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Re: VPN traffic leaks in IPv6/IPv4 dual-stack networks/hosts
I see this as being not only about security, but also about usability.
On Sun, Dec 02, 2012 at 04:24:08PM +1100, Darren Reed wrote:
> Lets assume that a host where I work is dual homed and that I can connect to
> it at work using IPv4 or IPv6.
> Since the network where I work is a private network (10, etc), I can only
> connect to it using a VPN however for IPv6, the address is globally visible.
> This may make it seem like I can connect to that internal host from anywhere
> on the Internet but that's not exactly right. For me to be able to do that,
> the place that I work needs to allow IPv6 connections from the Internet to an
> internal host.
> And that last point is the key.
Let's stay in that example. Your "inside" host has IPv4 and IPv6, your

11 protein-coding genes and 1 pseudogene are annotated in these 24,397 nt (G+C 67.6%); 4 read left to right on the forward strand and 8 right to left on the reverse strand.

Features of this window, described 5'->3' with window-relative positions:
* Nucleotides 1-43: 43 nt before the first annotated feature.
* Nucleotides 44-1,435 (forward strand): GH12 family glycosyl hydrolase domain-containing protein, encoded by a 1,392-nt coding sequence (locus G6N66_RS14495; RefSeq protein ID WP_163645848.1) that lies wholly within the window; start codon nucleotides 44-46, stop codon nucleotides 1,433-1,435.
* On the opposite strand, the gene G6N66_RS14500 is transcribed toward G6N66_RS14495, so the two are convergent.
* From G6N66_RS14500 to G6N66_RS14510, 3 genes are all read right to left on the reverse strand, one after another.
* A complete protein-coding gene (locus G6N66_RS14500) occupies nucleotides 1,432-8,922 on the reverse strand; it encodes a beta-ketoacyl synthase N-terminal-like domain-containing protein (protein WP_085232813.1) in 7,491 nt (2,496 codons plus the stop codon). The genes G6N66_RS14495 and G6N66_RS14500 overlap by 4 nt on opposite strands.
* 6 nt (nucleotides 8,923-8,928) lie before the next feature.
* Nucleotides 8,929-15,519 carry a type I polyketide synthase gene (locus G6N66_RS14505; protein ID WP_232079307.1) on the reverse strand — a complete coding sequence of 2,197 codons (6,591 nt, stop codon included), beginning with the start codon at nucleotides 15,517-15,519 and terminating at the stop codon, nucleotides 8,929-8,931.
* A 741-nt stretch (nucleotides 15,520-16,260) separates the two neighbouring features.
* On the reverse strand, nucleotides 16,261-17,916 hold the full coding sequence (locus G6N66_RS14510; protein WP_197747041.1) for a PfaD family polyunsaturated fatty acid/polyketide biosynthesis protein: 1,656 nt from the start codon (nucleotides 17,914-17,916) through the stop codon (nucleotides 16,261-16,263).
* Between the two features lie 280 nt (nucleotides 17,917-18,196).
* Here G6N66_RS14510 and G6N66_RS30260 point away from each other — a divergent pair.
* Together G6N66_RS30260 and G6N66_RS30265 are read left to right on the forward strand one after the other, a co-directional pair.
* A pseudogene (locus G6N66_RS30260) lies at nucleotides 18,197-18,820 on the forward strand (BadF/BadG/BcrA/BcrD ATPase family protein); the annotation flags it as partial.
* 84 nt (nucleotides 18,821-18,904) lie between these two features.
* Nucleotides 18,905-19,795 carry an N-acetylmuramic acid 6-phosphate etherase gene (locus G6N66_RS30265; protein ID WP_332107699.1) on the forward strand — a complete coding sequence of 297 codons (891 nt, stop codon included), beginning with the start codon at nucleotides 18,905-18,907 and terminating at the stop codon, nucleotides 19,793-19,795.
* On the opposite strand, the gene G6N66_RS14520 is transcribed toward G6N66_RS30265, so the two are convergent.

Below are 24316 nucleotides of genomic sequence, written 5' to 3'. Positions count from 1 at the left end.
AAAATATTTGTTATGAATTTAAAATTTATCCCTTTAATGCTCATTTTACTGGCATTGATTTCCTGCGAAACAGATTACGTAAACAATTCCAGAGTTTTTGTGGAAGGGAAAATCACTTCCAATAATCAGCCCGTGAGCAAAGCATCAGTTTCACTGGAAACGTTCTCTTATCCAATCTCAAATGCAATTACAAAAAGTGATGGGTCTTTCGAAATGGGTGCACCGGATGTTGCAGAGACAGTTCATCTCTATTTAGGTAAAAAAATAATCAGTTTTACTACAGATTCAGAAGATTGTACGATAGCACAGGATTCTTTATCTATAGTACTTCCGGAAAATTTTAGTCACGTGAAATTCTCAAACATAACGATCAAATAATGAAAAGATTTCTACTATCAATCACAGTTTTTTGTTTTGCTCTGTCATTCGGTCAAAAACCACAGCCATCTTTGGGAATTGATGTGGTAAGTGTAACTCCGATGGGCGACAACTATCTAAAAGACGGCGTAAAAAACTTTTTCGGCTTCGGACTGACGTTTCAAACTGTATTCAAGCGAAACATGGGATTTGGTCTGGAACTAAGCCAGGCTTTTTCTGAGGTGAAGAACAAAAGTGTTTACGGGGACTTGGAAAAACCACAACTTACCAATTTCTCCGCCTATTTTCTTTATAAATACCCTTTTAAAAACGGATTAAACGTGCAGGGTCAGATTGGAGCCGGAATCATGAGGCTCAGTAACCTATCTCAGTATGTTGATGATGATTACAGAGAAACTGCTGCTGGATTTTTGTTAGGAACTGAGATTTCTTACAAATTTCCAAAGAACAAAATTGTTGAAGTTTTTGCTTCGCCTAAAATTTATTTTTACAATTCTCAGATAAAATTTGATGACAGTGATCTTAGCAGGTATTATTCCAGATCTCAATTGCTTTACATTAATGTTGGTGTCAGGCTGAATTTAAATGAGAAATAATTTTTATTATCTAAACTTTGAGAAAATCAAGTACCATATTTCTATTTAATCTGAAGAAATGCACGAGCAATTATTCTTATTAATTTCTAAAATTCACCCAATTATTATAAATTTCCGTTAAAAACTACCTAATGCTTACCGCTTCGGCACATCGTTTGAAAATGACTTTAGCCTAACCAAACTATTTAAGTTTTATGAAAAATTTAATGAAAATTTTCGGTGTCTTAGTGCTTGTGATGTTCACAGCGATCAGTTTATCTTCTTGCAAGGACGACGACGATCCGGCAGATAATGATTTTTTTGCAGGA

VPN only does IPv4, and you click on http://intranet.corp/ in your web
Now, in many cases your browser will try IPv6 first, wait for the result
of that, then go to IPv4. *If* your corp firewall returns a RST right
away, this failover will be quick. If it just drops the SYN, IPv4 failover
will only occur after a lengthy timeout - so users turn off IPv6 to
remediate this. Wrong message.
The security aspect comes if someone manages to MITM the IPv6 connection,
and puts up some sort of phishing portal looking halfway official
("due to more and more attacks to our VPN users, the management has
decided that all connections via VPN to http://intranet.corp must do
an extra login via web browser first, before permitted access"). From
experience with audits, half your users will happily fill in the web
form... of course to make this official, you need to target individual
companies, with proper web page logos and so on, but it is a viable
attack that the VPN is supposed to prevent.
USENET is *not* the non-clickable part of WWW!
Gert Doering - Munich, Germany
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